Sunny Boy wrote:Sixkids wrote:Yes Paul I do happen to have one. We have my grandmothers copper boiler.
I do love my Bosch front loader with the wool cycle however for doing up the Civil War clothes! I would probably be willing to try doing the clothes that way ...maybe once! I also have a metal piece that was my great grandfather's that fits on the end of a broom stick that you use to push up and down on the clothes to wash them.... and we USE to have a wringer washer also. Sold it one day when I was a lot younger
My grandmother always said that you need to hang your whites out in the winter and to let them freeze as it gets them really white. I would assume that there might be a more scientific reason, if they did turn more white ...perhaps the sun beating down on clothes with frozen drops of water might have magnification of the suns rays? I DO have a Amish clothes line to be attached to one of our buildings or trees to get it up high enough. Just have to convince my 19 year old to climb a tree this summer ..and to remember to hand him the clothesline thingy before he climbs up the tree! It shouldn't be a real probablem since he is an outdoor hunter / trapper kind of guy!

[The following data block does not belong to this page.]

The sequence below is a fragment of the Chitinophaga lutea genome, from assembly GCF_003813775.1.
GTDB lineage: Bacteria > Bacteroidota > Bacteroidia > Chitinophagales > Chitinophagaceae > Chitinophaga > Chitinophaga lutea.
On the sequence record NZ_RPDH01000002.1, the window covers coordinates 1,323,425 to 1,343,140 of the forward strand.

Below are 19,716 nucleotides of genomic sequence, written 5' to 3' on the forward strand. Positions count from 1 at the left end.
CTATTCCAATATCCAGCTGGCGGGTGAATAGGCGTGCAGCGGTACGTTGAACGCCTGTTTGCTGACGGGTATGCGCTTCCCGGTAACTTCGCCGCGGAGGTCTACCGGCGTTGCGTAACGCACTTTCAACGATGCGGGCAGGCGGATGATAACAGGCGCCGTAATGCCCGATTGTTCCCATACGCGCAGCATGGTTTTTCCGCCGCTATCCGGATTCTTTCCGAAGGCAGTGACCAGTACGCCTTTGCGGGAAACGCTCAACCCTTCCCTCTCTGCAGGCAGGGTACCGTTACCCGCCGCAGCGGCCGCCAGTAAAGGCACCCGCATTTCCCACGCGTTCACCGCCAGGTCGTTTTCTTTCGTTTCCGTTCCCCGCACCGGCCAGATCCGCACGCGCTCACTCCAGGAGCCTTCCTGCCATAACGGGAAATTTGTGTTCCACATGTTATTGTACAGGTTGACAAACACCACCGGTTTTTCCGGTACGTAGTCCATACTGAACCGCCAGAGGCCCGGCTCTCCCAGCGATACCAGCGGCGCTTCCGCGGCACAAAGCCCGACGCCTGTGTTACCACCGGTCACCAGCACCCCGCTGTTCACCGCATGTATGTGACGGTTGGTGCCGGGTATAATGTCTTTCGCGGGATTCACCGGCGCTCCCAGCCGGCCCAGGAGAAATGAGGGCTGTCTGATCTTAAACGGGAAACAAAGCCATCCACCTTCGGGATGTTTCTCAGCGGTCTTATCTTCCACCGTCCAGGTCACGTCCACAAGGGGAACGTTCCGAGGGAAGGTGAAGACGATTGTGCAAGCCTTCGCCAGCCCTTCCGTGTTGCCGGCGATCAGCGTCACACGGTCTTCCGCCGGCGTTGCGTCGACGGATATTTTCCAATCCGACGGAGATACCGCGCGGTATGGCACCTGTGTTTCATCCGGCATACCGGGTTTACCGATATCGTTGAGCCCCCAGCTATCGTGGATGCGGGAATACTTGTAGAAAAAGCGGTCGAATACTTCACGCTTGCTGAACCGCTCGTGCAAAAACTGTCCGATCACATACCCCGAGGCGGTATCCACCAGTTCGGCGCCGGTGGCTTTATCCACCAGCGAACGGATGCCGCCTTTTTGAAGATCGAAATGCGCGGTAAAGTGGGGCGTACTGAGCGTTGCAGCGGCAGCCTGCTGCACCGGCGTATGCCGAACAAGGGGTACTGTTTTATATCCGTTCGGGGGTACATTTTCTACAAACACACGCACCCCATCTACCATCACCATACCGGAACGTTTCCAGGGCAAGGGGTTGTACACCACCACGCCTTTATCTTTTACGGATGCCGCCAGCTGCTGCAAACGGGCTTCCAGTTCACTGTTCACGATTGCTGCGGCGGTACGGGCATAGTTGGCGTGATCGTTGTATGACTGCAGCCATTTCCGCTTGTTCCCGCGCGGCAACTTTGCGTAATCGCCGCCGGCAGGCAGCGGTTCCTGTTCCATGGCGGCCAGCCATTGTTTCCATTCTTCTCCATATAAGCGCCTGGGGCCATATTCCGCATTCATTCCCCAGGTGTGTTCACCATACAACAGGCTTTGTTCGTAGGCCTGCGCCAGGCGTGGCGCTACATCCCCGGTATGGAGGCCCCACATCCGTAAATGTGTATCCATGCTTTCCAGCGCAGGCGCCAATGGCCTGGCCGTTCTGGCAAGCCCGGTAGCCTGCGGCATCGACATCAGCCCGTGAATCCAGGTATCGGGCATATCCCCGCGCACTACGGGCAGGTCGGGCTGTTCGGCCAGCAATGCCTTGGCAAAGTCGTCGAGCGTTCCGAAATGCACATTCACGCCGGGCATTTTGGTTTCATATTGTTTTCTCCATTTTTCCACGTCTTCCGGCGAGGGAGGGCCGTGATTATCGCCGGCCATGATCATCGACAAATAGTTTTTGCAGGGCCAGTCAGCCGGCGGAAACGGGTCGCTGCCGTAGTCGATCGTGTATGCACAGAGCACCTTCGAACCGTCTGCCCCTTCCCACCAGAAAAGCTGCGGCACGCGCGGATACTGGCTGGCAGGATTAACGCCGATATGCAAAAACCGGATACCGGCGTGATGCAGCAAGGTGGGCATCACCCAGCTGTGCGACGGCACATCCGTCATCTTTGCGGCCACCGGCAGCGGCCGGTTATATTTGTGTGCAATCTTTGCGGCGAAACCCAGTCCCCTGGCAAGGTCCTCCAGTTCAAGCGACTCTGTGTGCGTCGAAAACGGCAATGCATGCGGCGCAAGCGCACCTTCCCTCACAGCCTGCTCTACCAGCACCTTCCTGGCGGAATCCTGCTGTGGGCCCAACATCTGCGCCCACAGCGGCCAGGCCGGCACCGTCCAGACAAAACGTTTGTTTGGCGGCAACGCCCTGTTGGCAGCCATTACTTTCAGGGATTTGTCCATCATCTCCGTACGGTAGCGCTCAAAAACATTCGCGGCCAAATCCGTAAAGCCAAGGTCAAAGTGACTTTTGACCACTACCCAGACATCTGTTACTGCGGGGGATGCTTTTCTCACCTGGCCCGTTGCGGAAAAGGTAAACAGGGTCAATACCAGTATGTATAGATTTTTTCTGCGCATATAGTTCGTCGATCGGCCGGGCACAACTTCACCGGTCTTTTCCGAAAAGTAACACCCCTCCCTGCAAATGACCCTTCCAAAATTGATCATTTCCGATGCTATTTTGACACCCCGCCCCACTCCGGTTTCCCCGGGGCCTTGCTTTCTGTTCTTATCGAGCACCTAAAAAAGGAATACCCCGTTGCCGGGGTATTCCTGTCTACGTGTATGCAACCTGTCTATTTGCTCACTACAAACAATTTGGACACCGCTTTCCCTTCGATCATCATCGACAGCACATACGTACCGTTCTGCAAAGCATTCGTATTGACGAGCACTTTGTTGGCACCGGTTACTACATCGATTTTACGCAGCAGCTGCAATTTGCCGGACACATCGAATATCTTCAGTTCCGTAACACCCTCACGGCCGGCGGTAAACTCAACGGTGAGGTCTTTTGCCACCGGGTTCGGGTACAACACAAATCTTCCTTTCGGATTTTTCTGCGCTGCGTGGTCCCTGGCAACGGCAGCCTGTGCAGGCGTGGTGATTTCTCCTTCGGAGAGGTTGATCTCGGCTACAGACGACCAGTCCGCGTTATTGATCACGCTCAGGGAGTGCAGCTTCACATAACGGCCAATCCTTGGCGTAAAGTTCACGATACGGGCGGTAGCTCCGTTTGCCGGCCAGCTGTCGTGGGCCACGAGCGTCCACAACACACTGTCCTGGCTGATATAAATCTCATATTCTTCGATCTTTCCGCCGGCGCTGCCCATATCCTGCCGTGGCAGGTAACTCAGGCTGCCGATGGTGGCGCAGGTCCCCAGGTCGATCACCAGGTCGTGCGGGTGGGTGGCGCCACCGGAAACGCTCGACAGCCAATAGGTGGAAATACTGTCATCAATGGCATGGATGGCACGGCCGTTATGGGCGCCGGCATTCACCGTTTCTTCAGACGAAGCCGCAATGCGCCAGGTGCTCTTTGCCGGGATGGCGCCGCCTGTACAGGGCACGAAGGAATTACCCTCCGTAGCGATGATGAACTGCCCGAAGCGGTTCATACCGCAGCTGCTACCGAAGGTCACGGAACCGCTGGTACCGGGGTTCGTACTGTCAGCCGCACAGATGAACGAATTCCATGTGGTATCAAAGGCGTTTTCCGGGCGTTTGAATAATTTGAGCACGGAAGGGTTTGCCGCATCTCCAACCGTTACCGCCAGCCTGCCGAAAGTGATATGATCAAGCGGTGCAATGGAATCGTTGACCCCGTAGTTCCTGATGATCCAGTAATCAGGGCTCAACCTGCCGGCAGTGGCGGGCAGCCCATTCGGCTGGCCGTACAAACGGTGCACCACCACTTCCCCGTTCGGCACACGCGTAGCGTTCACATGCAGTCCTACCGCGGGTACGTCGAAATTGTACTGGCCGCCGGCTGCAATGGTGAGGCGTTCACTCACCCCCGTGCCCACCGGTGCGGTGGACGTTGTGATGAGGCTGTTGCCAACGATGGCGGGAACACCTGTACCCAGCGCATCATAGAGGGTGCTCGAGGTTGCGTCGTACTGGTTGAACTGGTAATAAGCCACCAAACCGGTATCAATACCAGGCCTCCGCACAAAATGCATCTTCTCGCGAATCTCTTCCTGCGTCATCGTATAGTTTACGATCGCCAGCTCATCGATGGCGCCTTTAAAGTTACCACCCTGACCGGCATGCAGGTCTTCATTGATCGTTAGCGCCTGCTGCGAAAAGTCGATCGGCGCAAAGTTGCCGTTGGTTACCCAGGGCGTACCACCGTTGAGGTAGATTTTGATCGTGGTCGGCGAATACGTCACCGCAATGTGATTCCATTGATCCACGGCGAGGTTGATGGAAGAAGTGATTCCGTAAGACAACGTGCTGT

There were a lot of those type things still here when I bought this old place. Including some stove covers from whatever range they had. No other range parts, but the shovel-a-day hot water coal stove is still here. I was going to hook it back up in the basement to keep the pipes from freezing in case of a long power outage, . . . until I read on here it's not good to run them when they aren't hooked to a water supply.
I thought that cone shaped "washer on a stick' was part of a butter churn, until my Father saw it and explained how his grandmother used one. I think it's out in the shed with the clamp-on-the-wash tube hand crank wringer. The wringer is one of the wooden framed ones with white, rubber covered rollers and nickel plated hardware. Even had the galvanized wash tube too, but the kids wore that out using it as a wading pool when they were little.
They still make those cone things for washing clothes. I just bought one from Lehman's in November. It actually gets the clothes cleaner than my expensive automatic washer. It just takes more time to do it all by hand.